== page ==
What We Win When We Lose
by A. Van Jordan
In a wrestling match, there are five official ways in which a wrestler scores points, but one of those ways is contingent on your opponent committing a penalty, which only leaves four ways to actually strategize for points. When it came to the official ways that I could score points, I was pretty good at all of them, but I was a master at the most important, unofficial way: I knew how to get into my opponent’s head.
Now, I say all of that not to sound like a bad ass but to paint the picture of what I faced on the mat. I would be a bad ass, for instance, if I were talking about being a college wrestler at Iowa in the ‘80s or an Olympic wrestler in Sydney in 2000, like when USA’s Rulon Gardner upset the wrestling world by defeating the undefeated Russian, Alexander Karelin, but I’m talking about 8th grade in Akron, OH.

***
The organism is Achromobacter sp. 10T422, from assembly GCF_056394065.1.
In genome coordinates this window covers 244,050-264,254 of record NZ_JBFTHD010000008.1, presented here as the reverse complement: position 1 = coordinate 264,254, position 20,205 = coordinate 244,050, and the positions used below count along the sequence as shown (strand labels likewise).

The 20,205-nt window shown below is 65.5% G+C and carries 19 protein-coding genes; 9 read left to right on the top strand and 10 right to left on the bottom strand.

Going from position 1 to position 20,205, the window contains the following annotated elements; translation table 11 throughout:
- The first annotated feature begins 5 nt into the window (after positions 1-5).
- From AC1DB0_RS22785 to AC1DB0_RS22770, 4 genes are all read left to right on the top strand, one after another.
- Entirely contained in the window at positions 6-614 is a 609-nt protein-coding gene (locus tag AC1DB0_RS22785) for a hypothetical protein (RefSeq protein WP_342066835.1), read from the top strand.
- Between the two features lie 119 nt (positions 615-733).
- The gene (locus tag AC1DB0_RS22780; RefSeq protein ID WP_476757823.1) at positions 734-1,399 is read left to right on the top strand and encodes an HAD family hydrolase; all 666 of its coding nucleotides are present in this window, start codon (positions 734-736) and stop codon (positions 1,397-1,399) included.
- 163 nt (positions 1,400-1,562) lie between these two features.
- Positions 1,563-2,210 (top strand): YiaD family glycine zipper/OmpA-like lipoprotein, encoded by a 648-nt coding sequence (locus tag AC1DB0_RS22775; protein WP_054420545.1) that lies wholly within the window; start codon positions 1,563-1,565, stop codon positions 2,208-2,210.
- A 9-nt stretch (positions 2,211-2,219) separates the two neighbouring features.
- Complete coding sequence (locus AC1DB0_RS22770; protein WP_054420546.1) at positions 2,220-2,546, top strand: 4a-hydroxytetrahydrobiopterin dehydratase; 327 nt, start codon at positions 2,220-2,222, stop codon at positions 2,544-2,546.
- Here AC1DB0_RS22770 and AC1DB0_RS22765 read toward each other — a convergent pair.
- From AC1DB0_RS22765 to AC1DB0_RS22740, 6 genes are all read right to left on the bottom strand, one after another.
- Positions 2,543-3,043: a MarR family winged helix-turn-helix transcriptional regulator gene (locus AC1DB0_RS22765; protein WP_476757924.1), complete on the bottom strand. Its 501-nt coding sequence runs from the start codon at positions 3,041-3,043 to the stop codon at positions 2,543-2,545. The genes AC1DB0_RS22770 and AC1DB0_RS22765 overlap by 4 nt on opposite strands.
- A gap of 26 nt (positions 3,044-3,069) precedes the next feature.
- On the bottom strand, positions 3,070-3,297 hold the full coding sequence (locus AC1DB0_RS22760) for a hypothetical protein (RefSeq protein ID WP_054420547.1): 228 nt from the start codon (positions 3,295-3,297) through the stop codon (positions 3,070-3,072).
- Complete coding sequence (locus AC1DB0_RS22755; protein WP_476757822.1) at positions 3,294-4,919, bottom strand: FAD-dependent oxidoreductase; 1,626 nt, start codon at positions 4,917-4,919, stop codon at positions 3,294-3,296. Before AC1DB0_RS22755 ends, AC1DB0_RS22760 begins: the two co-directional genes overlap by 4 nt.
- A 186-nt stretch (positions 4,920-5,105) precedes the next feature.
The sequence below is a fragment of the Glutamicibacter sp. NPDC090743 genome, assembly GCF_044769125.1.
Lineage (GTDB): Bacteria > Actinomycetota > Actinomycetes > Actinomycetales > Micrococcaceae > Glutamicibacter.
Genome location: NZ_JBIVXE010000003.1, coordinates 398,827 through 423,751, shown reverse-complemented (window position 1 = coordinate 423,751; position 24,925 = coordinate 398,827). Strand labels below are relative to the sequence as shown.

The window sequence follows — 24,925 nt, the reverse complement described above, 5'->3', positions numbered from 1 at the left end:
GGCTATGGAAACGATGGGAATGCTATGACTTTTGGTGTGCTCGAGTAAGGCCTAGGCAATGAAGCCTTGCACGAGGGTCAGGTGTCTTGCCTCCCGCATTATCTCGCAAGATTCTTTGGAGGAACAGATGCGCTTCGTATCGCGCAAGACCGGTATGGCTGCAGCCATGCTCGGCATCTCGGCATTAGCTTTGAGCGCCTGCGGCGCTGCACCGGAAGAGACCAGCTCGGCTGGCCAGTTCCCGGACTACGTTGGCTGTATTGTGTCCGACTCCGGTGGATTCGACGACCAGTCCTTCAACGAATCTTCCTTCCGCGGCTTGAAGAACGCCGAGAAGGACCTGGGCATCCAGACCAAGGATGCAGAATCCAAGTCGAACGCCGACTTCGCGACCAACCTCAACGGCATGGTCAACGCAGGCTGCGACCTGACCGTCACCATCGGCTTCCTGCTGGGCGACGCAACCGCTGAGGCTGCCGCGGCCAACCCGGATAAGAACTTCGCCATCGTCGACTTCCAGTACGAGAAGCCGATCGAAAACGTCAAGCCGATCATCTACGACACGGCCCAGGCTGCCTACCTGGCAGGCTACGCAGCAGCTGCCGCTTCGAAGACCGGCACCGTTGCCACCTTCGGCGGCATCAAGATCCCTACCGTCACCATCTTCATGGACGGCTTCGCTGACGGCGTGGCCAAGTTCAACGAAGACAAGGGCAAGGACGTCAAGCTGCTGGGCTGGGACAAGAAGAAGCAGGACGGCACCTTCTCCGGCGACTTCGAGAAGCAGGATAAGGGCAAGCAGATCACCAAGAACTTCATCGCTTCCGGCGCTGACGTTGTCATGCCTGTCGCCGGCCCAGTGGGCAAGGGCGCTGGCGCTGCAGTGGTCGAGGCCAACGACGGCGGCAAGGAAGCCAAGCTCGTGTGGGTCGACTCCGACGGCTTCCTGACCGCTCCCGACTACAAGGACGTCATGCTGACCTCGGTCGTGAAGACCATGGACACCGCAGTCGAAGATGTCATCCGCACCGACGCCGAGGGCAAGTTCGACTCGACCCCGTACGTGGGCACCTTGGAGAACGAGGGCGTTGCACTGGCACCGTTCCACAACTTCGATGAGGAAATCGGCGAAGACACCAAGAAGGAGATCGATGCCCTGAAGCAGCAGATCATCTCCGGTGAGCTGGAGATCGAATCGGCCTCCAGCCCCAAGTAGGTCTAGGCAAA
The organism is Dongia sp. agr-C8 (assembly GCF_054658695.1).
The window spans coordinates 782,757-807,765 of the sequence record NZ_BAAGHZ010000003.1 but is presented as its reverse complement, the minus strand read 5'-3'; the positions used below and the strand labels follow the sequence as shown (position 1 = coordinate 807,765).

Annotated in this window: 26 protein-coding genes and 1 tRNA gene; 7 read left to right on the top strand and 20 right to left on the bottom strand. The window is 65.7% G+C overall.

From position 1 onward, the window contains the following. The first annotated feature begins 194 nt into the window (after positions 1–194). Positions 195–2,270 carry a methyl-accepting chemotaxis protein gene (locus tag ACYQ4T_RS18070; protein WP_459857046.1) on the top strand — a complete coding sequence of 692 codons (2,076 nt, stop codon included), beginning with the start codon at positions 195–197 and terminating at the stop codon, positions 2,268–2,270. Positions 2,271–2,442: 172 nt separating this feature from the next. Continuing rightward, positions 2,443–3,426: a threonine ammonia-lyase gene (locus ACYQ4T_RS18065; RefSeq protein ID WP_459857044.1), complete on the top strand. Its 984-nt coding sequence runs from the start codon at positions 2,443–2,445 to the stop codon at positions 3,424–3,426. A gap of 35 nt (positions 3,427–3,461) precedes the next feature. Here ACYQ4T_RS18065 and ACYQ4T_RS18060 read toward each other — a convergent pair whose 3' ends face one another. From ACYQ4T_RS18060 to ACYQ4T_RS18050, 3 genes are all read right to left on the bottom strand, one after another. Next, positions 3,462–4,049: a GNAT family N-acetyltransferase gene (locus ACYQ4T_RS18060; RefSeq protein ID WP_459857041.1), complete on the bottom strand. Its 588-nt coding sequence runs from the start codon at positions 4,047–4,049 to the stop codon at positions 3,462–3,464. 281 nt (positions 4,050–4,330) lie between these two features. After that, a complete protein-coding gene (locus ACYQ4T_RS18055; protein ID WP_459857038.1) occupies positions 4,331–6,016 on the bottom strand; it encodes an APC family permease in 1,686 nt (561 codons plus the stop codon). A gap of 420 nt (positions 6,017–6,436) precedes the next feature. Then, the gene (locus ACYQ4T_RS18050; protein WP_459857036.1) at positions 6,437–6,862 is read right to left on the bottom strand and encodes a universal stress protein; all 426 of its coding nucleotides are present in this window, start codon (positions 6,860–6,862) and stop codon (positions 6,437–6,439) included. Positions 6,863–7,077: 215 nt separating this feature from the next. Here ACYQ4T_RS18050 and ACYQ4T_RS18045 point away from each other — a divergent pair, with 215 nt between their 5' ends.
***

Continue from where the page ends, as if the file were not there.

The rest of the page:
Growing up in a blue-collar town in a predominantly black neighborhood and going to public schools, shaped my sensibilities. I have lived in Washington, DC; New York city; South Orange, NJ; Austin, TX; and parts of North Carolina, but I am completely from Akron. In the 70s and the 80s, it was the kind of town in which men were defined by having a job with good benefits, and boys were defined by having some athletic prowess. In short, if you were a guy, you had to know how to do something and you were the man if you did something better than others. It sounds a little Midwestern cliché, but it was real. The part that wasn’t cliché is that not many places in America had what that neighborhood had: black owned businesses, black home owners, low unemployment, and plenty of rec centers and a viable YMCA where kids could blow off some raging hormones playing basketball or learn to swim or to dance ballet or to box. I got involved in something that was called the Greater Akron Area YMCA program. We called it GRAY-Y. I entered a boxing program there, and we would talk about the fights of Ali and the stars of the 1976 Olympics as much as we boxed. In my mind, it was just a way to hang with my friends and imitate my favorite boxers. I didn’t realize it then, but my interest in this club introduced me to the kind of training I would embrace more seriously later as a wrestler.